There are two basic techniques each with two variants. The automated instruments are expensive and would normally be used for large projects, or by scrap metal merchants, manufacturers or specialist NDT contractors.

Spark spectroscopy requires a flat surface preferably about 20mm in diameter. An electrical spark is generated and the colour of the spark is determined by the elements present.  The elemental concentration is controlled by the intensity of the specific colours. In automated instruments, the spectrum is compared to a library of data and percentage composition is calculated for each element.  Calibration is required against materials with similar composition.  A sparking mark is left on the surface and must be removed if appearance or fatigue resistance is important.  The instrument’s accuracy tends to be lower than a laboratory instrument and exposure to air excludes measuring nitrogen.

The older “Metascopes” were also spark spectroscopes but relied on visual comparisons of line brightness so their accuracy was very operator dependant. Grinding spark identification using a hard, high speed grinding wheel is even older technology. It will cause a grinding burr and is extremely dependent on the operator skill.  Spark bursts are related to the carbon content and characteristic sparks/carrier lines are related to the alloying metals. Chromium in steel produces a spark stream that is orange-red in colour. A yellow colouration caused by nickel persists all along the spark whereas the orange specks of chromium appear only near the origin of the spark stream, in close contact with the grinding wheel. Relatively narrow and short spark streams, white-yellow in colour, are produced in type 304 stainless steels.

The second broad method is X-ray fluorescence.  Older instruments used one or more radioactive sources although more recent miniaturisation of X-ray tubes means that some instruments generate X-rays directly.  Regardless of their source, the X-rays excite electrons from the inner shells of the elements and when outer electrons fall into the newly vacant shell, a characteristic spectrum of light – generally with a number of lines – is emitted.The instrument measures the intensity of counts in each line and compares it to an internal databank.  Provided that the surface is clean and smooth and the measurement is for long enough to give good statistics (typically between 20 and 60 seconds), then the alloy can be identified.  However, because of the physics of X-ray fluorescence, it cannot analyse for light elements, especially carbon or nitrogen.  The units are light and easy to use as seen in the picture. One advantage for reporting is that results can be directly downloaded into a computer records system

Laboratory measurements

Atomic Absorption (AA) or Inductively Coupled Plasma Spectroscopy (ICP) techniques use laboratory instruments after a sample has been digested in (usually) a mixture of acids. This is slow and may be more expensive than a spark test but it will give a more complete and reliable result.  Carbon requires a separate (LECO ignition) test and detecting silicon by either method requires aggressive chemicals to get the silicon into solution.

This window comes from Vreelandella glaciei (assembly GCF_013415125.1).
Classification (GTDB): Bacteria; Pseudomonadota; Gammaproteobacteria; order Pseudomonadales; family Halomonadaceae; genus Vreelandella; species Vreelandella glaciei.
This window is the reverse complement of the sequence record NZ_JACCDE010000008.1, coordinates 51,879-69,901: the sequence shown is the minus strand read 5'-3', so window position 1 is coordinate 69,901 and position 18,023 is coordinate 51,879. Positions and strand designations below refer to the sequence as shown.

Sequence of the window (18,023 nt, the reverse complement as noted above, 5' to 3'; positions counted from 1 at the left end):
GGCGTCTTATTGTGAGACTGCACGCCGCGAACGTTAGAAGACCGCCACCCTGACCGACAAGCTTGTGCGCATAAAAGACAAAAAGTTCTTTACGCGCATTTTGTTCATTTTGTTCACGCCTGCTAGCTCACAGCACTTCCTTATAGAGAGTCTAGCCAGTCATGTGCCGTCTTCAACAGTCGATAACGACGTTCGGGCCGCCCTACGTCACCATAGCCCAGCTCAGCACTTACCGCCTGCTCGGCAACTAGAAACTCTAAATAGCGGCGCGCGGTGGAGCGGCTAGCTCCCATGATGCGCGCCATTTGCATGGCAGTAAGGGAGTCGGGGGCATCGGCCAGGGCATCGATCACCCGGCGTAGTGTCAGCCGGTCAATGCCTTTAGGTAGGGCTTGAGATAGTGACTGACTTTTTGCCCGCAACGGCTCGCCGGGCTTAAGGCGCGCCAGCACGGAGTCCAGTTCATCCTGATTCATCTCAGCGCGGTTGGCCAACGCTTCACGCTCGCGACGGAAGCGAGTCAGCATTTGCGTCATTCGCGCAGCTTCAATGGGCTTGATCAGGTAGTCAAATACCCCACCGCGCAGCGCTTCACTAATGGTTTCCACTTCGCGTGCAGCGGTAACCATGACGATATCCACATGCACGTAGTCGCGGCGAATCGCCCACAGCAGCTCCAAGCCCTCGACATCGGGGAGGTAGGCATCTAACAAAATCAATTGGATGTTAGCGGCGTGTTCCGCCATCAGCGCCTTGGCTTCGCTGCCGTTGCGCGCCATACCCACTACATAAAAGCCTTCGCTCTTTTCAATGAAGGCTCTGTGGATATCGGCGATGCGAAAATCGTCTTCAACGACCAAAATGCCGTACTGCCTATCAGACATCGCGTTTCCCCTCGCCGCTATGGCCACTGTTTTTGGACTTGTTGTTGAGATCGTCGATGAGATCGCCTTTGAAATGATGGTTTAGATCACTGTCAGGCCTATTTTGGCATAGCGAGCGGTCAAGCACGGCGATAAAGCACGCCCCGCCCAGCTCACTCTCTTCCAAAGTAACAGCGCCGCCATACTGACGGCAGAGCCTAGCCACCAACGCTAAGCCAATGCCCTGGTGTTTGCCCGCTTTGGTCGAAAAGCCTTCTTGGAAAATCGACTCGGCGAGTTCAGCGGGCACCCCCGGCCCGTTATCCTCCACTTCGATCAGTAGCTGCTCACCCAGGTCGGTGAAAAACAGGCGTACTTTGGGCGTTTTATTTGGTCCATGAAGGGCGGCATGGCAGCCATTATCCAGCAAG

Which test?

  • Is it 430/2205 or 304/316?
    A magnet will be strongly attracted to 430 and 2205 but only weakly to deformed parts of 304 or 316.
  • Is it 430 or 2205?
    Both are strongly magnetic but only duplex 2205 will give a positive moly drop test result.
  • Is it 304 or 316?
    A moly drop test will give a positive result with 316.
  • Is it a low carbon grade?
    Only a spark spectrometer can distinguish between low and standard carbon grades.

In all these cases a full laboratory analysis will answer the question and provide a full composition for about $100.

This article appeared in Australian Stainless Issue 42.

The assistance of ASSDA colleagues is gratefully acknowledged - in particular, Peter Moore from Atlas Steels.

Changing costs of alloying elements

Sustained economic growth in China and the rest of the developing world has seen the demand for all the metals grow faster than the minerals industry can develop new mines and smelters.  The result is soaring prices for metals, and for coal and oil.

For a country like Australia - a big supplier of metals - it’s good news, and we have all enjoyed the benefits of the minerals boom. But those of us in the stainless steel industry have seen prices increase markedly, and it has been hard to cope with.  We live in interesting times.

In broad terms there are two main factors influencing the price development of stainless steel: the cost of raw material inputs and the level of demand measured against the capacity to make the steel (the capacity utilisation).

Much of the increase in stainless steel prices has come from the increase in the price of raw material inputs, and particularly nickel, which went through a peak over US$50,000/ton in May 2007.  

It’s back to around $20,000/ton now, but that’s still four times as high as it was in October 2001 – under $5,000/ton.